Rep. Bradley Byrne’s (R-AL) 50 Votes for the Wall Act would allow the budget reconciliation process to be used to create a $25 billion Border Wall and Security Trust Fund, thus allowing one of President Trump’s priorities to be fully funded with a simple majority. The enactment of a FY2019 budget resolution with relevant reconciliation instructions would have to occur before it could enjoy the benefits of reconciliation.

Sen. Mazie Hirono’s (D-HI) Medicare and Medicaid Protection Act would prevent the budget reconciliation process from being used to raise the Medicare eligibility age, privatize Medicare or turn it into a voucher system, block grant Medicaid or impose per-capita spending caps on state plans, or to reduce the ability of states to provide health coverage under Obamacare’s Medicaid expansion. Such changes would require 60 votes, much like changes to Social Security under the current reconciliation rules.

Tell your reps what you think about the budget reconciliation process and share your thoughts below!

— Eric Revell

(Photo Credit: Architect of the Capitol via Flickr / Creative Commons)

Countable

Written by Countable

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(54)
  • Craig
    Voted Sad
    11/09/2018
    ···

    Work together

    Like (21)
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  • Frank
    11/09/2018
    ···

    Just tax the wealthy first & fairly & then work on a budget, otherwise the republican senate is just blowing smoke which is typical

    Like (14)
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  • Brian
    Voted Apathetic
    11/09/2018
    ···

    The GOP has spent the past 8 years showing that they intend to spend freely and cut taxes, but will not attempt to balance the budget in any meaningful way. Perhaps the Democratic House can find ways to rein in the spending and increase accountability for the excessive spending while also channeling money towards initiatives that benefit all Americans, not just the wealthy and the military.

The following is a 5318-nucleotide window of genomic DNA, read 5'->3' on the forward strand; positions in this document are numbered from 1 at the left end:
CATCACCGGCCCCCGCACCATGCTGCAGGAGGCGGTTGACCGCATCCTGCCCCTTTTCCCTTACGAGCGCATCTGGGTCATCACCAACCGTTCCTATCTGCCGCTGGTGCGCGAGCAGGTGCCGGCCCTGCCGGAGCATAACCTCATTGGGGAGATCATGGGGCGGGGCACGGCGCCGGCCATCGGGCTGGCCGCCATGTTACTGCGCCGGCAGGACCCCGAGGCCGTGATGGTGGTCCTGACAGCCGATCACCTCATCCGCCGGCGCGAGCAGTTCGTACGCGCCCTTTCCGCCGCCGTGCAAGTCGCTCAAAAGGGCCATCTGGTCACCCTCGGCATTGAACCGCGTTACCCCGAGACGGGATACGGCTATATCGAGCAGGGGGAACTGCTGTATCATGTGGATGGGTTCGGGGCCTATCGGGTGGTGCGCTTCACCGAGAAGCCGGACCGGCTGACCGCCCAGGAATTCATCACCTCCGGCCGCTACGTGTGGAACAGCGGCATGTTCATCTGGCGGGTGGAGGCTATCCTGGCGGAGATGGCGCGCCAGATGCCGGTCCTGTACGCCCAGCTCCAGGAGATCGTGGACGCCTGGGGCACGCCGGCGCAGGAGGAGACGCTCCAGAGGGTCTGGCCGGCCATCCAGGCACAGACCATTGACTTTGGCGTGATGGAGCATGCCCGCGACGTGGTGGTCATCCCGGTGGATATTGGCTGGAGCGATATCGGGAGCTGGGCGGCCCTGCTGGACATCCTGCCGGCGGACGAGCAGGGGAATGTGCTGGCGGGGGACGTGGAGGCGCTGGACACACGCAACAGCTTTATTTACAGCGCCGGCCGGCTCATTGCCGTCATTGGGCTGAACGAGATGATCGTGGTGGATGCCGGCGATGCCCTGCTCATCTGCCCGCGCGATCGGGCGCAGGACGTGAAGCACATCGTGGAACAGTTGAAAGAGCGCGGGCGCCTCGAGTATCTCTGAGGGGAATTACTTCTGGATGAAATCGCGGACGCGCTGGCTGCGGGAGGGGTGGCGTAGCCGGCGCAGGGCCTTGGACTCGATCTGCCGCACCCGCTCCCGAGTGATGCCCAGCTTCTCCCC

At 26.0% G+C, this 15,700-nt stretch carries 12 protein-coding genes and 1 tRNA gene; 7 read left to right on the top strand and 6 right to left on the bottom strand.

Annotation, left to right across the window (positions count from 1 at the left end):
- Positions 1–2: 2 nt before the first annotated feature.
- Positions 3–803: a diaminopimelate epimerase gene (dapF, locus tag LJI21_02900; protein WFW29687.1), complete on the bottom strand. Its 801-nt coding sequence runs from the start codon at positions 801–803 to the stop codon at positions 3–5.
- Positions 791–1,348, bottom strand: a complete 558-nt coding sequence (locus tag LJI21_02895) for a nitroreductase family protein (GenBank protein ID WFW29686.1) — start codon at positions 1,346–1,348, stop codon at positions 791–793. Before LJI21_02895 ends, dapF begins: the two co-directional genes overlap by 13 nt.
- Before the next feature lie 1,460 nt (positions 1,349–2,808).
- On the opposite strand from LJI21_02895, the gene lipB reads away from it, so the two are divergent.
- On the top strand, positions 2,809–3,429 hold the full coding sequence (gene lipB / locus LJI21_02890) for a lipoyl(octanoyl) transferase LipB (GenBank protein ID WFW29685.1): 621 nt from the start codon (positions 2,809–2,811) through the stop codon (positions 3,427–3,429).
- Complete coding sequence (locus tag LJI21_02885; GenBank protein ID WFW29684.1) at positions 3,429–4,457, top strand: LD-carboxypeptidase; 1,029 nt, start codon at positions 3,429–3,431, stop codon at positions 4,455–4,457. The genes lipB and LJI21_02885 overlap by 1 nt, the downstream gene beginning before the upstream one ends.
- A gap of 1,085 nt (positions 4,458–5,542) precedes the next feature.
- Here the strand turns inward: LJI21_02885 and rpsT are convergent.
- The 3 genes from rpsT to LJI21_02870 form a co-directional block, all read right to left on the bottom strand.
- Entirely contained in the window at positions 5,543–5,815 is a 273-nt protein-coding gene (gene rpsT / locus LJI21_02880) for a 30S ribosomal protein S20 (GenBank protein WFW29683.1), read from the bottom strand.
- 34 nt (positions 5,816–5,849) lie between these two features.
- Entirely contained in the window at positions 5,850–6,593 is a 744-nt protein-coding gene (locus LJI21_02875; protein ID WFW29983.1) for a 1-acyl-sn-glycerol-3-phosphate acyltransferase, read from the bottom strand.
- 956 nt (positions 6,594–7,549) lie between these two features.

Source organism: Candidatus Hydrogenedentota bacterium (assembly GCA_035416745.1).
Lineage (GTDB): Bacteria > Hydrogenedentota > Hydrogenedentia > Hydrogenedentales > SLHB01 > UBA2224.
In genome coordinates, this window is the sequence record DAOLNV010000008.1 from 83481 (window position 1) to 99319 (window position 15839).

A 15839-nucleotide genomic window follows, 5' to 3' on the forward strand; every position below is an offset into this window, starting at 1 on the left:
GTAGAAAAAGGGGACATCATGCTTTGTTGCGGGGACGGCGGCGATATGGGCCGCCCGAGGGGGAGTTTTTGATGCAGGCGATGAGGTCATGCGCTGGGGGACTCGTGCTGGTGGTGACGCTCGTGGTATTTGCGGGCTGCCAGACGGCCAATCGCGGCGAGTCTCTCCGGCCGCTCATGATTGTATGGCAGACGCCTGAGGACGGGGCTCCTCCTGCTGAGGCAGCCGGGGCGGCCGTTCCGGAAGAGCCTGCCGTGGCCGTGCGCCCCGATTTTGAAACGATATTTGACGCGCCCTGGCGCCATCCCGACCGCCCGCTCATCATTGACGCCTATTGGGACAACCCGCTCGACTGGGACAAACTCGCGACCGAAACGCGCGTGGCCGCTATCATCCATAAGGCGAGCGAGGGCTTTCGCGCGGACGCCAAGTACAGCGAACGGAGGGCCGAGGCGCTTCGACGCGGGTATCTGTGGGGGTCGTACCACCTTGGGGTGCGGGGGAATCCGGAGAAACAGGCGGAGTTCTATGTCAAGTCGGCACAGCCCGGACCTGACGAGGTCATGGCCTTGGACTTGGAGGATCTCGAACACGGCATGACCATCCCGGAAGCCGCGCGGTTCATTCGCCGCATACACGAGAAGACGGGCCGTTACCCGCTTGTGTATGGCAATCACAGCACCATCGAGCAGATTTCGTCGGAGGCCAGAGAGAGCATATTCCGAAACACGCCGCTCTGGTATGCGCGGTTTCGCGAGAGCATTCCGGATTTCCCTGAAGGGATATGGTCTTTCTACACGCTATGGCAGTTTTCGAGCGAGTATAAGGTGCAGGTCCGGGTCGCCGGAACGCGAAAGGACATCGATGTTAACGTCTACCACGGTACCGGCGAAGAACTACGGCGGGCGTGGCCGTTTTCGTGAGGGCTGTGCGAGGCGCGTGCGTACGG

Like (7)
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  • Marc
    Voted Happy
    11/09/2018
    ···

    Stick to your guns dems

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  • Michael
    Voted Apathetic
    11/09/2018
    ···

    Now if the Democrats would stop bending over and taking it from Republicans in the name of 'decorum', 'civility', or 'process', we might actually get something useful done. Grow a fucking spine, Pelosi.

    Like (5)
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  • Phillip
    Voted Happy
    11/09/2018
    ···

    Cut the out of control payments to military contractors for a start.

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  • Danny
    11/09/2018
    ···

    Fix social security and put our money back in the fund. That’s our money NOT an entitlement from the government. Use congressional pensions to pay our money back!

    Like (3)
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  • Phil
    Voted Sad
    11/09/2018
    ···

    When did 'ask not what you can do for your country but what your country can do for you' go the way of the dodo?

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  • KyleCorley